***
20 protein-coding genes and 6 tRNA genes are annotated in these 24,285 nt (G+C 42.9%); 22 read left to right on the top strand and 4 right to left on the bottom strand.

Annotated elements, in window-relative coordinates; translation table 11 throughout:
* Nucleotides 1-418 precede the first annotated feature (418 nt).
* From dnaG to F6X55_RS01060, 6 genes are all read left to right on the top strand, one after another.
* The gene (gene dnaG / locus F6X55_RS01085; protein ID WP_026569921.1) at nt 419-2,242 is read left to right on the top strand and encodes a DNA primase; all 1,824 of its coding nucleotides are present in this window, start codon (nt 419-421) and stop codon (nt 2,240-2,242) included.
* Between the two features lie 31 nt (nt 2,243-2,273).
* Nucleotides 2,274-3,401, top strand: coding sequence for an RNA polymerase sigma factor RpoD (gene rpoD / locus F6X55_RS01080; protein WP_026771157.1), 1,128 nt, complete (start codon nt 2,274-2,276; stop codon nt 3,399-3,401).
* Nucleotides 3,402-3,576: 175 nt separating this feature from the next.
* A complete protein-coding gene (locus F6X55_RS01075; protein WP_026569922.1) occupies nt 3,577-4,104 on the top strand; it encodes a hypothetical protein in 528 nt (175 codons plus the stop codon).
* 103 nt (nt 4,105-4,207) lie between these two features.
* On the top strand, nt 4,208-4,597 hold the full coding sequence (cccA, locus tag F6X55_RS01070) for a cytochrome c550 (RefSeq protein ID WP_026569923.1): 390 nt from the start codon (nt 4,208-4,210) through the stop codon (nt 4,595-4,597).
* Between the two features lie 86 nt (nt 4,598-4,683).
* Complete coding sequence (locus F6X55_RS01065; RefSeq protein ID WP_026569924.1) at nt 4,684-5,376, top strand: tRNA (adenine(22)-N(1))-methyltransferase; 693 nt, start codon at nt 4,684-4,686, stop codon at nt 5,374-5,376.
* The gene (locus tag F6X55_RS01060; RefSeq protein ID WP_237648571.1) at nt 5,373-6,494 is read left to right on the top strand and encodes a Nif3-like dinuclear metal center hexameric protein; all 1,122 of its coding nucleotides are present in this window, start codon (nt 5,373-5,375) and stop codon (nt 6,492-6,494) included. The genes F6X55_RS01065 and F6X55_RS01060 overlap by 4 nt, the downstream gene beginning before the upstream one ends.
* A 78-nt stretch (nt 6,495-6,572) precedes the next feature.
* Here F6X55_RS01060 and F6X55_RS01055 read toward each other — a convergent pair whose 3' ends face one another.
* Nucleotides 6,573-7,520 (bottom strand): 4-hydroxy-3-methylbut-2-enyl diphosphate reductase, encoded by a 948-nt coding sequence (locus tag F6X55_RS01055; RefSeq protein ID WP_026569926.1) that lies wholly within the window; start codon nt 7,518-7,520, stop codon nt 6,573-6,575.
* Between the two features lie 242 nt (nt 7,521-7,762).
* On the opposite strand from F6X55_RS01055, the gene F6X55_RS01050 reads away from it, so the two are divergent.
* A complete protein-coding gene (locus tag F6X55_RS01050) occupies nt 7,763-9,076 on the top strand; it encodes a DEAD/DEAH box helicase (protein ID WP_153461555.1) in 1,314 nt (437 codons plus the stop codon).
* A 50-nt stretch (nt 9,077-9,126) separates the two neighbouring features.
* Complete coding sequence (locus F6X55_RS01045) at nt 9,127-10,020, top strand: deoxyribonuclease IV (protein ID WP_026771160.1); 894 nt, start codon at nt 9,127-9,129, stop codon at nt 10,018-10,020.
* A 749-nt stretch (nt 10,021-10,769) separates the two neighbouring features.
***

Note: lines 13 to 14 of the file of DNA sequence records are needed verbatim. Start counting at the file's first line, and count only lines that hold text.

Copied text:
* Complete coding sequence (locus F6X55_RS01065; RefSeq protein ID WP_026569924.1) at nt 4,684-5,376, top strand: tRNA (adenine(22)-N(1))-methyltransferase; 693 nt, start codon at nt 4,684-4,686, stop codon at nt 5,374-5,376.
* The gene (locus tag F6X55_RS01060; RefSeq protein ID WP_237648571.1) at nt 5,373-6,494 is read left to right on the top strand and encodes a Nif3-like dinuclear metal center hexameric protein; all 1,122 of its coding nucleotides are present in this window, start codon (nt 5,373-5,375) and stop codon (nt 6,492-6,494) included. The genes F6X55_RS01065 and F6X55_RS01060 overlap by 4 nt, the downstream gene beginning before the upstream one ends.